Christine Brewer

M.S. Clinical Psychology

Private Practice

Pollock Pines, CA

Christine Brewer

Christine is a native of Berkeley who currently lives in the Sierra Nevada with her partner and family. Christine is a psychotherapist, with over 25 years of experience in the field of grief and trauma. She works as a consultant and freelance writer specializing in topics related to the field of psychology. Inspired by life in the mountains, she enjoys her budding freelance writing practice and small private practice.

Joined On:
May 21, 2017
Last Active:
May 27, 2017



Bill Condon

Year Released


PsY Rating

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Feminist or Conformist?

The musical Beauty and The Beast is based upon the fairytale originally written by Jeanne-Marie Leprince De Beaumont in 1756. The recent Disney version stars Emma Watson as the heroine, Belle.

Beyond the captivating scenes, lively music and compelling story, the underlying message is anything but beautiful. Belle finds herself in much more trouble than the chains of imprisonment when she goes to the enchanted castle to find her father. She feels compelled to protect her father by sacrificing herself to the Beast. Is she a rebel and a feminist or a woman who succumbs to ingrained societal gender roles? Underneath the surface, Beauty and the Beast depicts a current of abuse, gender bias and an undertow of the ingrained socialization of women that makes it virtually impossible for the heroine to truly break free from these cultural norms.

Rigid Gender Roles

The story takes place in a small village in the countryside. From the very beginning it is clear that traditional gender roles are quite pronounced.

The following lyrics sung by the townspeople criticize Belle for breaking gender roles of intellectual simplicity. They can’t seem to understand her nonconformity.

MEN: (looking in window, then turning to watch her)

Look there she goes

That girl is so peculiar!

I wonder if she's feeling well!

WOMEN: With a dreamy far-off look!

MEN: And her nose stuck in a book!

ALL What a puzzle to the rest of us is Belle!

Societal norms require women to look for a husband, not book knowledge. They simply cannot understand why a beautiful woman would not jump at the chance to marry the most eligible and desirable bachelor in town – Gaston. Her nonconformity results in a lack of belonging to the community which isolates her and further promotes her reliance on an abusive relationship as a source of identity. This is shown by Belle’s willingness to sacrifice herself in order to free her father from imprisonment.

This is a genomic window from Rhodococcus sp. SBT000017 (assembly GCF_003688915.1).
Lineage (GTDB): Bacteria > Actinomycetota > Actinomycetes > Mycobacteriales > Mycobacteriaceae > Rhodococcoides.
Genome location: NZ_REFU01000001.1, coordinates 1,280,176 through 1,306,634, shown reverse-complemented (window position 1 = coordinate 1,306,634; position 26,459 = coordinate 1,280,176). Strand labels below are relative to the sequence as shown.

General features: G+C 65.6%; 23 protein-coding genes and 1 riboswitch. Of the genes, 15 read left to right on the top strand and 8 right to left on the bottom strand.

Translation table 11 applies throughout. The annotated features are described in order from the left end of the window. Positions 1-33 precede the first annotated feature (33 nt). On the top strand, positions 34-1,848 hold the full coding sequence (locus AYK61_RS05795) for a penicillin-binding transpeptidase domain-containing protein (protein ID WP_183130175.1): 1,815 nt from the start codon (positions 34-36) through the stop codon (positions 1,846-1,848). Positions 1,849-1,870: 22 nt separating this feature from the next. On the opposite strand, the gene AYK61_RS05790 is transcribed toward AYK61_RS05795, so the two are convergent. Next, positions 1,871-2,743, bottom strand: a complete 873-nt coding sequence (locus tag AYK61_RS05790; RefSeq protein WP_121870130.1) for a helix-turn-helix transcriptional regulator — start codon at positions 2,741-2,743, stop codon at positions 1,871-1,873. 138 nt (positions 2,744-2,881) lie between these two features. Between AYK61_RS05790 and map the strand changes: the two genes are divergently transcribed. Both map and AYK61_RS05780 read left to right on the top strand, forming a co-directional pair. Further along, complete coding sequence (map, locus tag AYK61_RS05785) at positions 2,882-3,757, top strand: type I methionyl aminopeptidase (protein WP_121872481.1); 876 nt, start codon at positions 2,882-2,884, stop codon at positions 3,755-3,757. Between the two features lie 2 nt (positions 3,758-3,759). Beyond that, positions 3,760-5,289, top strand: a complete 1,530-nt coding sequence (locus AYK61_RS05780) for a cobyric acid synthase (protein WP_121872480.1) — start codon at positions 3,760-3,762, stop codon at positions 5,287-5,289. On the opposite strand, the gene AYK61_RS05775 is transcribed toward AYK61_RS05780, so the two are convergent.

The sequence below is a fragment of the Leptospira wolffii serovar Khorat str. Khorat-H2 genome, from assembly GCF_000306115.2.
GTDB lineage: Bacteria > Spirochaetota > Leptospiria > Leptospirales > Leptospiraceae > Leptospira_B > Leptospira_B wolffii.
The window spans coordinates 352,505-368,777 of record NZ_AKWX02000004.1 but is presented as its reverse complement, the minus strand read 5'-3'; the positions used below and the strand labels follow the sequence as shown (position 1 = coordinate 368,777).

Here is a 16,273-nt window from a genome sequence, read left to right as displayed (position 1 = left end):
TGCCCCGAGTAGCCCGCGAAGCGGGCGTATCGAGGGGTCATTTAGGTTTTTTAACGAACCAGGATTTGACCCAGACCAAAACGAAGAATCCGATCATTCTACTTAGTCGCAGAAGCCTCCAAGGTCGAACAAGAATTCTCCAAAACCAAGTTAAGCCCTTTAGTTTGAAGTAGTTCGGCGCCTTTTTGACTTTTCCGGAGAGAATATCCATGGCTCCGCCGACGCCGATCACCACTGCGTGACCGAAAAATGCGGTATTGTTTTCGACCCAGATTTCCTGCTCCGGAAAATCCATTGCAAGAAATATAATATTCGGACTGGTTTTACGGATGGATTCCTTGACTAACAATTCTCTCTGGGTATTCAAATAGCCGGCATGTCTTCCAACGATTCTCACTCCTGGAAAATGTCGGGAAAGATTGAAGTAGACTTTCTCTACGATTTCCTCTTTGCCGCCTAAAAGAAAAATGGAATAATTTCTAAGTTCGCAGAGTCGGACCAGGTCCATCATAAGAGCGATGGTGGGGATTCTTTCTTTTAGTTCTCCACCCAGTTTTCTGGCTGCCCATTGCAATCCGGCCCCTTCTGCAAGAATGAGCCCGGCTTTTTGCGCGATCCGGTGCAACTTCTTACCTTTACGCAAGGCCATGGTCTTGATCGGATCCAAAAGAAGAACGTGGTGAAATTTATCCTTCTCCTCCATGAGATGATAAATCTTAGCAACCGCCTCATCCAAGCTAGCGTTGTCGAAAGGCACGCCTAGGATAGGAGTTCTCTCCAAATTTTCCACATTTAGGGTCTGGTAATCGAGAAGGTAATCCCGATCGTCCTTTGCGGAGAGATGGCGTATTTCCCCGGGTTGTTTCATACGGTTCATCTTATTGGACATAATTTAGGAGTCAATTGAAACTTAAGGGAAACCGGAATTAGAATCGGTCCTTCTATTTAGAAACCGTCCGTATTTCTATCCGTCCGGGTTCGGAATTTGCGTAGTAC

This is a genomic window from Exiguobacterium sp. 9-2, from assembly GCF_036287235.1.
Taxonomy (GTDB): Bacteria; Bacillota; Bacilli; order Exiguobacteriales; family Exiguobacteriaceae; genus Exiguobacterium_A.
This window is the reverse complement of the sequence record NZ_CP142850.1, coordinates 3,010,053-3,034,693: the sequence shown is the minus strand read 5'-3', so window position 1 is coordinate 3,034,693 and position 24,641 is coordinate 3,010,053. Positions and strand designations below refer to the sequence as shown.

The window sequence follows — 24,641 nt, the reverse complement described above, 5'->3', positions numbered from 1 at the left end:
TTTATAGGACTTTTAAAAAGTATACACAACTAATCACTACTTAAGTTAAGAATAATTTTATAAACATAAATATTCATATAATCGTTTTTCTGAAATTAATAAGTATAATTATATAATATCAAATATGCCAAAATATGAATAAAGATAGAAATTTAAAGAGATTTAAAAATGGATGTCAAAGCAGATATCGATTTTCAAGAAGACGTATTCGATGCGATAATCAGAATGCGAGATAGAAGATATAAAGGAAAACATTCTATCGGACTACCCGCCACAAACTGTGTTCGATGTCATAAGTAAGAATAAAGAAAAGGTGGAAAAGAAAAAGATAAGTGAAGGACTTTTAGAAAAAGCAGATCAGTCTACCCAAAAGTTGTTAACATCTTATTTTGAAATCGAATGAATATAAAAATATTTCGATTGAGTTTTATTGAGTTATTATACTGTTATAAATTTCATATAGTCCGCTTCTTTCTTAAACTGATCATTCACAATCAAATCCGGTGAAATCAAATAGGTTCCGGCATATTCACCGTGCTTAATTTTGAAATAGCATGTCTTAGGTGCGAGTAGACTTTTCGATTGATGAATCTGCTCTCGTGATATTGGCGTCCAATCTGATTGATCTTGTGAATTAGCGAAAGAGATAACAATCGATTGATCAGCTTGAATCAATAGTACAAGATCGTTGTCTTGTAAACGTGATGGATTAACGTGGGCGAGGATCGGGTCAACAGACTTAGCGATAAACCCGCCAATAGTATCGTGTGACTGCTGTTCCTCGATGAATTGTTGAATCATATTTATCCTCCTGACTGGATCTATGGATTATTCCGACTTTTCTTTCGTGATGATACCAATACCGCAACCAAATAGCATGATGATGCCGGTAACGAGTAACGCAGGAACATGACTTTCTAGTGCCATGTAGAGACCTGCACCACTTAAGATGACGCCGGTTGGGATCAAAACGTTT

Traditional Male Role

The character Gaston represents the stereotypical, overly masculine knuckle head who is too busy flexing his muscles and engaging in “male” displays such as fighting and hunting to get the hint that Belle has no interest in his attempts to woo her. In fact, Belle is absolutely disgusted by Gaston’s droll, barbaric behavior. At one point she mutters to herself after rejecting his advances, “I could never love anyone so idiotic”.

Gaston, the representation of masculinity, sees Belle as a “trophy wife”. He only wants her because of her beauty and what “owning” her represents — success.

Belle the Nonconformist

Belle may appear to be a nonconformist and a rebel. In some ways that is true but not entirely. She outwardly seems to reject her prescribed destiny of knowing her “place” and submitting to a limited existence despite her intelligence, courage and thirst for knowledge. Belle’s greater purpose is lost, however, when she falls into the trap of caretaking men who are defective in some way.  

After all, women are supposed to put the needs of others first. Right? Because of this unconscious belief, Belle remains in the caregiver role despite her fierce passion to pursue another lifestyle. Instead, Belle sinks into a pattern of submission based upon the traditional belief that love, goodness, hard work, caretaking and generally, co-dependent behavior, can change the men in her life. She is able to do this in some measure but at what cost?

Sacrificial Lamb or Female Warrior?

Belle rescues her father thereby sacrificing herself because she is locked in the role of caregiver to a father who is vulnerable. She believes it is her duty to save her father from the Beast and free him from the castle. She protects her father as though he were incompetent or a child.

Belle also takes on the responsibility of saving the Beast from the spell that has cursed him. Overtime, Belle brings about change in the Beast. The Beast is captivated by her and has no choice but to fall in love. Belle civilizes him and helps the Beast learn to control his temper. He does eventually change for her. Is Belle codependent or the victim of domestic violence, or is she a savior who proves that love is the answer?

Heroine or Victim?

Belle is strong, intelligent, adventurous, brave and loyal to a fault but these are not the qualities that make her a heroine. Rather, it is her beauty and sexuality that gives her power and value in a society that continues to objectify women versus finding virtue in the qualities that truly make her a heroine.  The qualities exemplified by Belle that make her a heroine are courage, integrity, self-sacrifice and fierce determination. Back to our original question, is Belle a rebel and a feminist or a woman who succumbs to ingrained societal gender roles? The answer is both.  Unconsciously, Belle uses her beauty and sexuality in order to obtain her noble and heroic intentions such as pursuing knowledge, refusing to settle for Gaston, saving her father and finally, taming the Beast and breaking the spell.

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